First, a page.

14 March 2020

IN THE BEGINNING

Maurizio Verga. Flying Saucers In The Sky: 1947: When UFOs Came From Mars. Self Published via Amazon. 2020.

Every now and then a UFO book arrives where you just have to go Wow! This is most assuredly one of them. Maurizio Verga is a UFO researcher of great repute from Italy, who deserves wider recognition globally than the language barrier tends to allow.
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This remarkable work will change that and deservedly so. It is a culmination of his four decades in the field and lengthy research. Non Italian readers need not worry, as this book is not parochial, nor hard to read as the English text flows easily. It is not a small book and is crammed with illustrations – from reproduced newspaper articles to sketches and cartoon strips. It is a tour de force on one year in UFO history.

That year – 1947 – is, of course, seminal. It was the time when the TERM flying saucer was created by a journalist misinterpreting the words of private pilot Kenneth Arnold after he saw a formation of strange 'craft' crossing the Cascade Mountains of north western USA on 24 June. A date that UFO enthusiasts still regard as the anniversary of the subject. Indeed, in 1997, for the 50th anniversary, ITV networked across the UK a live 90 minute special of TV series Strange But True? Revealing just how important that year was considered historically. Five decades on several million viewers were still fascinated by what 1947 kick-started.

But, whilst, of course, the Arnold case gets a thorough dissection here, 1947 was so much more than one event. It featured other legendary incidents such as the alleged Roswell, New Mexico, 'crash' with alien occupants. this famous saga is an incident that has ALSO spawned a popular TV drama series loosely extrapolating forward. Very loosely you might think, Though when you see what happened back in the day, less so!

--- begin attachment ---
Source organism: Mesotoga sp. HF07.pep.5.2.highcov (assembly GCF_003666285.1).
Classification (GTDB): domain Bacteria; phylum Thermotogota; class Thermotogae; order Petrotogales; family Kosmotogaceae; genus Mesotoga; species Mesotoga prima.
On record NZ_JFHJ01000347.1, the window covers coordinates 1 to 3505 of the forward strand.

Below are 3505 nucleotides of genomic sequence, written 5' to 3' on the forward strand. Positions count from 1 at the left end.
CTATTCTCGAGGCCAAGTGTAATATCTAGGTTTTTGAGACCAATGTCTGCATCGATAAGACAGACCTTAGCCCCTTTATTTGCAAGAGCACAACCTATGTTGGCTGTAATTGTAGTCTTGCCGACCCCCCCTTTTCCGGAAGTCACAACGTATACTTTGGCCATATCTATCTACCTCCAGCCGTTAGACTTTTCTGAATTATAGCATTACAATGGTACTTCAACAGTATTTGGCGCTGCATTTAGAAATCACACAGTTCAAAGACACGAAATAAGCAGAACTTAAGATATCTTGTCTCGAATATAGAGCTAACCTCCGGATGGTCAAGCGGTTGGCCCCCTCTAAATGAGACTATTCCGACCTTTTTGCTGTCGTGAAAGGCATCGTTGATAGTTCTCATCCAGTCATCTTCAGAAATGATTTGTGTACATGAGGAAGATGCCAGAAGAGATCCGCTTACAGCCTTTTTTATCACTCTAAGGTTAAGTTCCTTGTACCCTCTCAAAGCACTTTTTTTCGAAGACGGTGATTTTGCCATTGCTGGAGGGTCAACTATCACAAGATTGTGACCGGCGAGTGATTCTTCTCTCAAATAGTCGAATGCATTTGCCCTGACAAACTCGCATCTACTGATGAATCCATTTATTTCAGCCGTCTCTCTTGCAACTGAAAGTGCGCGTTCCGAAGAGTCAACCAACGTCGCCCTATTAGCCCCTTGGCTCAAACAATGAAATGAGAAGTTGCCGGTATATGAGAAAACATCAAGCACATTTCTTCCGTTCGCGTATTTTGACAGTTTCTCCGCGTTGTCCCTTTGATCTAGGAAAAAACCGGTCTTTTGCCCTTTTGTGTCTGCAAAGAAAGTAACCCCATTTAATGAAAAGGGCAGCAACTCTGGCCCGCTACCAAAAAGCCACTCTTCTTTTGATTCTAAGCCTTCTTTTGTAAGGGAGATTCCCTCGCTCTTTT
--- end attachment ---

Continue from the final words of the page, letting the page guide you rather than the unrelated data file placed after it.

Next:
The real strength of this labour of love is not just the phenomenal research into the background of well known events, but the other incidents that presaged and followed them. For 1947 began in January with RAF encounters over the North Sea in a time when 'saucers' did not yet even exist.

It is not until page 93 before we get to the supposed starting point of the Arnold sighting. Verga sets out the context of why society then was primed to 'discover' or 'invent' or 'misperceive' an invasion from beyond, with a cogent assessment from the 1897 phantom airships, via science fiction stories and other events that tilled the ground to be planted with saucer stories.

From there on the book has multiple sections devoted to the key moments, influential people who were early players in the nascent UFO community and a useful time-line of first events or mentions that resonate with cases many modern readers will likely associate with more recent times.

Throughout the text the book is just stuffed full of the raw accounts, articles and images reproduced from the time. These help show how and why thought processes developed and the movers and shakers who by accident or design set in train the things we take for granted today, and shows that did not spring up out of nowhere.

How and why these things came about matters now as much as it did back then. But thanks to this well told account of what occurred we can perhaps see more lucidly than many did in those distant post war days. The strength of a book like this is in not skimping on presenting the raw data. You can use it to test your own ideas and theories. It is treasure trove of historical evidence.

Considering the self produced nature of this book – with Amazon's help ensuring it does not look like some amateur UFO magazine by youthful enthusiasts – this is well presented and easy to follow. The larger format helps make it look and feel weighty and easier to read the newspaper small print reproduced.

This book has a moment that matches the substance it reveals. Yet it is not overpriced as many books are these days. If you have any interest in how the UFO mystery began and the twists and turns of how society viewed it and newspapers across America and the world interpreted this new quirky phenomenon – then don't hesitate to buy it, you will not be disappointed.

This is quite possibly the most important UFO book of the 21st century. – Jenny Randles.

1 comment:

Curt Collins said...

I picked up the ebook version recently and it's outstanding. The information documents and demonstrates how UFO lore evolved and was transmitted. It's a great examination of the birth of ufology. Bravo!|

For anyone interested, it's very similar to the approach Claude Falkstrom and I use to examine the first 25 years of UFO history at The Saucers That Time Forgot.
https://thesaucersthattimeforgot.blogspot.com/